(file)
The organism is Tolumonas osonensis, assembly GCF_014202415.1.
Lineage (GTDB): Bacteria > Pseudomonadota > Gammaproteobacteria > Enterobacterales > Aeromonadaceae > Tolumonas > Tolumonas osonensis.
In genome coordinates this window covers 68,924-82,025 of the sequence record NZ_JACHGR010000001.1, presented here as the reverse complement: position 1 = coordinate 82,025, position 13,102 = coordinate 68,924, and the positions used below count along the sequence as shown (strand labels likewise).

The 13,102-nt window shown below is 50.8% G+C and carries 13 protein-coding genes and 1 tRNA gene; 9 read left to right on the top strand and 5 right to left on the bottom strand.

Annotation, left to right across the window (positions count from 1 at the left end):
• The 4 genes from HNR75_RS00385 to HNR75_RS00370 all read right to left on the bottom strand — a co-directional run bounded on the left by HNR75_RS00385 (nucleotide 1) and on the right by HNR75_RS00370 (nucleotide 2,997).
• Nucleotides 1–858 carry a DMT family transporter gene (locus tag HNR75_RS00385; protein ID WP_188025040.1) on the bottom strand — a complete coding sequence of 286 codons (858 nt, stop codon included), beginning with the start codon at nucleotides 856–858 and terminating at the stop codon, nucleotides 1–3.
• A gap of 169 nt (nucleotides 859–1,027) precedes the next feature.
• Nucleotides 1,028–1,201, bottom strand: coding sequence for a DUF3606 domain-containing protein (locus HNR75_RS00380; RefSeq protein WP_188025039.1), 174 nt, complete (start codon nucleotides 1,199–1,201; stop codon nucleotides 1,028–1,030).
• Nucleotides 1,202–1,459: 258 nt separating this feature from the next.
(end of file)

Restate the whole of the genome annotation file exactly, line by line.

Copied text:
The organism is Tolumonas osonensis, assembly GCF_014202415.1.
Lineage (GTDB): Bacteria > Pseudomonadota > Gammaproteobacteria > Enterobacterales > Aeromonadaceae > Tolumonas > Tolumonas osonensis.
In genome coordinates this window covers 68,924-82,025 of the sequence record NZ_JACHGR010000001.1, presented here as the reverse complement: position 1 = coordinate 82,025, position 13,102 = coordinate 68,924, and the positions used below count along the sequence as shown (strand labels likewise).

The 13,102-nt window shown below is 50.8% G+C and carries 13 protein-coding genes and 1 tRNA gene; 9 read left to right on the top strand and 5 right to left on the bottom strand.

Annotation, left to right across the window (positions count from 1 at the left end):
• The 4 genes from HNR75_RS00385 to HNR75_RS00370 all read right to left on the bottom strand — a co-directional run bounded on the left by HNR75_RS00385 (nucleotide 1) and on the right by HNR75_RS00370 (nucleotide 2,997).
• Nucleotides 1–858 carry a DMT family transporter gene (locus tag HNR75_RS00385; protein ID WP_188025040.1) on the bottom strand — a complete coding sequence of 286 codons (858 nt, stop codon included), beginning with the start codon at nucleotides 856–858 and terminating at the stop codon, nucleotides 1–3.
• A gap of 169 nt (nucleotides 859–1,027) precedes the next feature.
• Nucleotides 1,028–1,201, bottom strand: coding sequence for a DUF3606 domain-containing protein (locus HNR75_RS00380; RefSeq protein WP_188025039.1), 174 nt, complete (start codon nucleotides 1,199–1,201; stop codon nucleotides 1,028–1,030).
• Nucleotides 1,202–1,459: 258 nt separating this feature from the next.